SAVOR THE SEASON: New Essex County agriculture plan in the works
ELIZABETHTOWN – The Cornell Cooperative Extension of Essex County wants to map the needs of this county’s farming community, and they need the public’s help to do it.
The CCE has commissioned a group of consultants to work with local farmers, consumers and business leaders on a strategic plan that will identify the county’s existing agricultural challenges – and opportunities for growth.
The plan, tentatively called the “Essex County Working Lands Initiative,” will serve as a foundation for future grant applications, according to CCE Agriculture Resource Educator Carly Summers. It will also serve as a guidance document for the Essex County Board of Supervisors as lawmakers craft local legislation, she said, and will hopefully lead to the formation of a 10-year strategic plan designed to help remedy the ails that inhibit local farmers from growing and sustaining their businesses.
CCE hosted a kick-off event at the Hand House in Elizabethtown on Thursday, Dec. 19.
The process of piecing together this plan is expected to last more than one year and cost upward of $100,000, according to Summers. The state Department of Agriculture and Markets contributed $50,000 toward the plan. Essex County contributed $10,000 in funding and $40,000 through in-kind services.
Aging plan inhibits
Essex County’s last plan of this type was written more than 20 years ago.
Summers said the age of that plan has inhibited CCE’s ability to apply for state grants to help local farmers.
“(Our grant applications) basically don’t have any backing because we don’t have any way to cite our current situation in a way that has actually been vetted by stakeholders and farmers,” she said.
The last plan, published in 1997, “led to the formation and success of Adirondack Harvest, which has not only galvanized the small farms in Essex County but has grown into a 10- to 13-county successful system,” said Essex County Board of Supervisors Chairman Shaun Gillilland, referring to a CCE program that markets and advertises local farms. “We want something else to come out of this plan. We want more ideas. We want to think big.
“As both fourth-generation and straight-out-of-college farmers know, farming is tenuous. There are challenges with farming in the North Country. This is going to be a kind of unification of the economic sector of agriculture, with government support and citizen support.”
Planning kicks off
Over the next 18 months, consultants will be interviewing farmers, consumers and other people involved in agriculture, according to consultant Scott Sawyer.
“We’re going to do a farmland protection assessment, we’re going to evaluate the Adirondack Harvest website, we’re going to develop a community engagement process that starts with an advisory group and a community convening, and focus groups on specific topics,” Sawyer told a room full of local farmers at the Hand House in Elizabethtown Dec. 19. “We’re going to think about how we can tell the stories in your food system better.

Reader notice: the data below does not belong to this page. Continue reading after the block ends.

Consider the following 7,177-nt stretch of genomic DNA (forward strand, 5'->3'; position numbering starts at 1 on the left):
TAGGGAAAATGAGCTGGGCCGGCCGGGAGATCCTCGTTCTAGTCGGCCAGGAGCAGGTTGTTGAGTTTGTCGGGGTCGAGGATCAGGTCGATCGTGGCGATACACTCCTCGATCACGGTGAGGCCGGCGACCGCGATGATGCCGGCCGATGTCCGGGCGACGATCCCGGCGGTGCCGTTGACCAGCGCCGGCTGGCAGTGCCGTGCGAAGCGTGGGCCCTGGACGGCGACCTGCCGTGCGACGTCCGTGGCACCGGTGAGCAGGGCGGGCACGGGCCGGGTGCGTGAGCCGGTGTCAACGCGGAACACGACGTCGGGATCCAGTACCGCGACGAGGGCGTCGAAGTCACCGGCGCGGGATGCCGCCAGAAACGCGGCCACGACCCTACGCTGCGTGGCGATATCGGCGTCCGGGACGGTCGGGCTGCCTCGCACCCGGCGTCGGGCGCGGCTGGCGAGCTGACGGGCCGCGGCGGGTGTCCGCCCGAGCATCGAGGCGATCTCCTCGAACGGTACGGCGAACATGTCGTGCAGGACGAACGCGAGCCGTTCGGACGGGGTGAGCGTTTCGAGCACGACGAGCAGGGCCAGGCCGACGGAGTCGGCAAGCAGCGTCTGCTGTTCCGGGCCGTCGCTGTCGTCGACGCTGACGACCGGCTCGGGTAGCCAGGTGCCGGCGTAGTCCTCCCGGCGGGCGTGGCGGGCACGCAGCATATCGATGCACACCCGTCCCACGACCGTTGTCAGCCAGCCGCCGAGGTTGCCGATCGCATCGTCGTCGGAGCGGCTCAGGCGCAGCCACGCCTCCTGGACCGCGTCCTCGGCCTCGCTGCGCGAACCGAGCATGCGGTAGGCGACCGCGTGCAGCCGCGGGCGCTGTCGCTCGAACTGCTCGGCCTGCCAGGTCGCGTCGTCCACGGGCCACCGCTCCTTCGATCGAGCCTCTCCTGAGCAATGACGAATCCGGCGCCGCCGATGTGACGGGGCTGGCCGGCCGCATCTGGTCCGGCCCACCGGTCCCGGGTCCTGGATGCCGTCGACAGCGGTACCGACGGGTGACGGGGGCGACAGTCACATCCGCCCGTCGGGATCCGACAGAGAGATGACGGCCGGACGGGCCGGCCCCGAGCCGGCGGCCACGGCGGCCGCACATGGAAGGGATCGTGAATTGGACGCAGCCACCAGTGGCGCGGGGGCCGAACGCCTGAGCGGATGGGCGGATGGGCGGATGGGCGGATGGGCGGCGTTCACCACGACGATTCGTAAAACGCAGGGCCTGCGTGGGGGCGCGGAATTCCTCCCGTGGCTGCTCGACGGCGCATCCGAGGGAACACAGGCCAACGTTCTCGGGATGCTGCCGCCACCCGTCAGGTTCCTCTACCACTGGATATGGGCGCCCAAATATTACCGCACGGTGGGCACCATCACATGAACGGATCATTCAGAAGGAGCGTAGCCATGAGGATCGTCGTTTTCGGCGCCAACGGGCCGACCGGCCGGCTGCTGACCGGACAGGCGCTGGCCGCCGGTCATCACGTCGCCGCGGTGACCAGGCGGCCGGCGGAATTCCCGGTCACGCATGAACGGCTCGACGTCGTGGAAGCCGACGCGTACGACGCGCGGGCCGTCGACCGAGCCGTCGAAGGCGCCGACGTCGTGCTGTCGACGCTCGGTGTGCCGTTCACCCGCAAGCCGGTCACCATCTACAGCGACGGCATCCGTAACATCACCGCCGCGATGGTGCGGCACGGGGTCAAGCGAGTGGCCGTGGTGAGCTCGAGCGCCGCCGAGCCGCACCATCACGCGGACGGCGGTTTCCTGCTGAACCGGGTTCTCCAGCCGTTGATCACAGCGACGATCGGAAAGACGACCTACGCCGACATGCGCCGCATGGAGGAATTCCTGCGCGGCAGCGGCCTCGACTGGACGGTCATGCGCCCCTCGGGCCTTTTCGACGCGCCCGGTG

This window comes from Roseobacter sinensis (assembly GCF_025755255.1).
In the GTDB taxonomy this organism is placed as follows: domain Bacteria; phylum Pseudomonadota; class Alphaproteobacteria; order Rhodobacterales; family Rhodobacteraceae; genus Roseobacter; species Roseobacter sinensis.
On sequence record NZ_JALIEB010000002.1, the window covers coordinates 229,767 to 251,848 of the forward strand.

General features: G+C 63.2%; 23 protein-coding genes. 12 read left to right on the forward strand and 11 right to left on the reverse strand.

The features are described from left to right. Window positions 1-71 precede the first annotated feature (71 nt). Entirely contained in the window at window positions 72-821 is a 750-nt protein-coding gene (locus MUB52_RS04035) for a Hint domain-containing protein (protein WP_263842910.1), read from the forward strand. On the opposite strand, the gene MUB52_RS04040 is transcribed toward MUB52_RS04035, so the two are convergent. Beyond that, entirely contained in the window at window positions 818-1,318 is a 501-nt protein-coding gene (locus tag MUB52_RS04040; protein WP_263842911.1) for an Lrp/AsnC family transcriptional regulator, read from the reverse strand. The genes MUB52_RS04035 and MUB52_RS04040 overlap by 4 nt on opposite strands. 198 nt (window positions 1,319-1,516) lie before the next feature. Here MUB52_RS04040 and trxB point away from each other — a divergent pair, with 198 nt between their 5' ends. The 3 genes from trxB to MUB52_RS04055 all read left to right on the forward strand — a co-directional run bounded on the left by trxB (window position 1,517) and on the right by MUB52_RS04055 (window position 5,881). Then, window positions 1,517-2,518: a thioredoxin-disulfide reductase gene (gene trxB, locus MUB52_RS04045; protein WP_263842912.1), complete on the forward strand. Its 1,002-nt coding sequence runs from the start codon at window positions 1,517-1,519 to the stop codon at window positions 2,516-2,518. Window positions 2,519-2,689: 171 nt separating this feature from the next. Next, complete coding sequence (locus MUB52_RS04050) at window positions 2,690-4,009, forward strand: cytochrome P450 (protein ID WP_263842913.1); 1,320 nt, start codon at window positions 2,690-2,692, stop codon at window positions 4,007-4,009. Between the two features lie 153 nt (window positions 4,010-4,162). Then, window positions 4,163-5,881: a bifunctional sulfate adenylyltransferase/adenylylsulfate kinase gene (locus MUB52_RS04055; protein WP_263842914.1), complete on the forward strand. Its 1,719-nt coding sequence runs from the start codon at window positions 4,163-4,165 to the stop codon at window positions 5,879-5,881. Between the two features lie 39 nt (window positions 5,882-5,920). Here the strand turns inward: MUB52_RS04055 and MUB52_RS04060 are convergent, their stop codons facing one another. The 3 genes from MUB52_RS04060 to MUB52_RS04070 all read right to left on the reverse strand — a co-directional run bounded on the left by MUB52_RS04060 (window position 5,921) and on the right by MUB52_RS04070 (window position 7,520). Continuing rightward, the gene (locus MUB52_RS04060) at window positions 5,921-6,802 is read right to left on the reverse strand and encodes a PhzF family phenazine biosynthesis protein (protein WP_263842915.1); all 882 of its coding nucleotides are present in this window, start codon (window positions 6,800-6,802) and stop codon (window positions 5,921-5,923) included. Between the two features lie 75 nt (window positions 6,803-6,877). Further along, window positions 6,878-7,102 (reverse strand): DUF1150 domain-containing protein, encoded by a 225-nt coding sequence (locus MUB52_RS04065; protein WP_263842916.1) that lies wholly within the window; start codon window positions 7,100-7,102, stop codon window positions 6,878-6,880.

“We’re going to keep talking to you. We’re going to talk and talk and talk until eventually, someone is going to know what we’re actually going to do.”
Those interested in participating in this planning process are encouraged to call Summers at 518-962-4810. Sawyer said consultants are expecting to set up the first of many public meetings sometime in March 2020.
The Dec. 19 kickoff meeting for the Essex County Working Lands Initiative hosted by CCE drew dozens of local farmers and residents to the Hand House.
A top issue that emerged was the difficulty of connecting farms in the eastern side of Essex County to communities in the Tri-Lakes region that farmers say boasts a critical mass that wants to buy local food.
“Saranac Lake is a very good community for farm-to-table, and Lake Placid has a huge tourist economy that has truthfully never been adequately engaged in this process,” said Adam Hainer, owner of the Wadhams-based Juniper Hill Farm.
Hainer said if restaurants and retailers were to divert just 1% of their spending from large distributors such as Sysco to local farms, that wouldn’t impact their plate price. But it would “have a cascading windfall effect on all of our local producers.”
“To set that forth in policy and work with the very large funding forces that do exist in the Lake Placid and Saranac Lake region. … I’d really feel optimistic,” he said.
George Sayward, owner of Ridge View Farm in Willsboro, said distribution and organization remains a huge barrier for Champlain Valley farmers to reach the Tri-Lakes market.
Sayward said in the past, there was a system through Adirondack Harvest that connected farmers to consumers in Lake Placid, Saranac Lake and Tupper Lake.
“There was a lot of potential there,” he said. “The people you were delivering your products to were very enthusiastic. It came down to the organization of the whole thing. I think that definitely would’ve taken off. Getting the people to do the work of organizing it and seeing it through was the problem.”
Sayward said to survive, farms need to find more ways to begin to distribute their products outside of the area.
“The distribution issue, I think, is huge,” he said. “There’s only a limited amount of markets in this county. With smaller farms starting up, the market is pretty saturated, so it needs to get out of Essex County to reach its potential.”